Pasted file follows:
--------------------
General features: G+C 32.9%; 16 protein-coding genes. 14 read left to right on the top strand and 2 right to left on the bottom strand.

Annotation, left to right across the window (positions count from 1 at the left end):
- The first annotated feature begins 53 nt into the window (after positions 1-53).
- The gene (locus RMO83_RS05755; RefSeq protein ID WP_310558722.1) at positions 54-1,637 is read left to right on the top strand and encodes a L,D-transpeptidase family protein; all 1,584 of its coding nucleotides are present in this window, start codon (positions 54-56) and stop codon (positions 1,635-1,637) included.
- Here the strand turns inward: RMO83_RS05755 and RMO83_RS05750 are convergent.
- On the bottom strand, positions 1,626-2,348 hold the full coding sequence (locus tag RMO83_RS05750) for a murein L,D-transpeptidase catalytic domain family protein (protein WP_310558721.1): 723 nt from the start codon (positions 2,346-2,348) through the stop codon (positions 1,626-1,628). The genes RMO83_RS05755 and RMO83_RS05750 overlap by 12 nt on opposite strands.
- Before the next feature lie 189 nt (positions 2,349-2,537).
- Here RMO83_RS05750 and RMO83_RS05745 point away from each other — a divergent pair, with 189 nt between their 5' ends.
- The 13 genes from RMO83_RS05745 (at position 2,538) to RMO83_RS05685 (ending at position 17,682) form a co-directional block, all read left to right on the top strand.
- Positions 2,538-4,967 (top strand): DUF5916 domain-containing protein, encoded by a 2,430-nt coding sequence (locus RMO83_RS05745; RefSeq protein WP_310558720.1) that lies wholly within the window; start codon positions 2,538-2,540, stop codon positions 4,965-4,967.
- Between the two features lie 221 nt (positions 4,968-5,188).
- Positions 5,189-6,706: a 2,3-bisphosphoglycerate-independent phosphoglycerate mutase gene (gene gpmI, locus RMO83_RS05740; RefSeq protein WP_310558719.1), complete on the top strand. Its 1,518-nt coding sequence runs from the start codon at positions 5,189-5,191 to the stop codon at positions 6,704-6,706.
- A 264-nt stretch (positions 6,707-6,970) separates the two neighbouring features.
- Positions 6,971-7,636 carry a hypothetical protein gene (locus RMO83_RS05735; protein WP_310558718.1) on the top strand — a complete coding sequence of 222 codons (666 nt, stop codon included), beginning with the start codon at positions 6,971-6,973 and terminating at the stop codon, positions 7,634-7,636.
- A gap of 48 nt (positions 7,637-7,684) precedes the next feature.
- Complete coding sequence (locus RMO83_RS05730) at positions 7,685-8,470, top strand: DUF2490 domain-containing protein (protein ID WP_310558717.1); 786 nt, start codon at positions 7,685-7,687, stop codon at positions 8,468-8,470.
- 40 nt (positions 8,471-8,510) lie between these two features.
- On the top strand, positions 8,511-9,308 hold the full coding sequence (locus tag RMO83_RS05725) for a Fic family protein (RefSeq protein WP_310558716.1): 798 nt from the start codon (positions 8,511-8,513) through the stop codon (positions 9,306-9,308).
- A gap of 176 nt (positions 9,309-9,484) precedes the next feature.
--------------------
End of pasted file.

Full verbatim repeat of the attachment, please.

General features: G+C 32.9%; 16 protein-coding genes. 14 read left to right on the top strand and 2 right to left on the bottom strand.

Annotation, left to right across the window (positions count from 1 at the left end):
- The first annotated feature begins 53 nt into the window (after positions 1-53).
- The gene (locus RMO83_RS05755; RefSeq protein ID WP_310558722.1) at positions 54-1,637 is read left to right on the top strand and encodes a L,D-transpeptidase family protein; all 1,584 of its coding nucleotides are present in this window, start codon (positions 54-56) and stop codon (positions 1,635-1,637) included.
- Here the strand turns inward: RMO83_RS05755 and RMO83_RS05750 are convergent.
- On the bottom strand, positions 1,626-2,348 hold the full coding sequence (locus tag RMO83_RS05750) for a murein L,D-transpeptidase catalytic domain family protein (protein WP_310558721.1): 723 nt from the start codon (positions 2,346-2,348) through the stop codon (positions 1,626-1,628). The genes RMO83_RS05755 and RMO83_RS05750 overlap by 12 nt on opposite strands.
- Before the next feature lie 189 nt (positions 2,349-2,537).
- Here RMO83_RS05750 and RMO83_RS05745 point away from each other — a divergent pair, with 189 nt between their 5' ends.
- The 13 genes from RMO83_RS05745 (at position 2,538) to RMO83_RS05685 (ending at position 17,682) form a co-directional block, all read left to right on the top strand.
- Positions 2,538-4,967 (top strand): DUF5916 domain-containing protein, encoded by a 2,430-nt coding sequence (locus RMO83_RS05745; RefSeq protein WP_310558720.1) that lies wholly within the window; start codon positions 2,538-2,540, stop codon positions 4,965-4,967.
- Between the two features lie 221 nt (positions 4,968-5,188).
- Positions 5,189-6,706: a 2,3-bisphosphoglycerate-independent phosphoglycerate mutase gene (gene gpmI, locus RMO83_RS05740; RefSeq protein WP_310558719.1), complete on the top strand. Its 1,518-nt coding sequence runs from the start codon at positions 5,189-5,191 to the stop codon at positions 6,704-6,706.
- A 264-nt stretch (positions 6,707-6,970) separates the two neighbouring features.
- Positions 6,971-7,636 carry a hypothetical protein gene (locus RMO83_RS05735; protein WP_310558718.1) on the top strand — a complete coding sequence of 222 codons (666 nt, stop codon included), beginning with the start codon at positions 6,971-6,973 and terminating at the stop codon, positions 7,634-7,636.
- A gap of 48 nt (positions 7,637-7,684) precedes the next feature.
- Complete coding sequence (locus RMO83_RS05730) at positions 7,685-8,470, top strand: DUF2490 domain-containing protein (protein ID WP_310558717.1); 786 nt, start codon at positions 7,685-7,687, stop codon at positions 8,468-8,470.
- 40 nt (positions 8,471-8,510) lie between these two features.
- On the top strand, positions 8,511-9,308 hold the full coding sequence (locus tag RMO83_RS05725) for a Fic family protein (RefSeq protein WP_310558716.1): 798 nt from the start codon (positions 8,511-8,513) through the stop codon (positions 9,306-9,308).
- A gap of 176 nt (positions 9,309-9,484) precedes the next feature.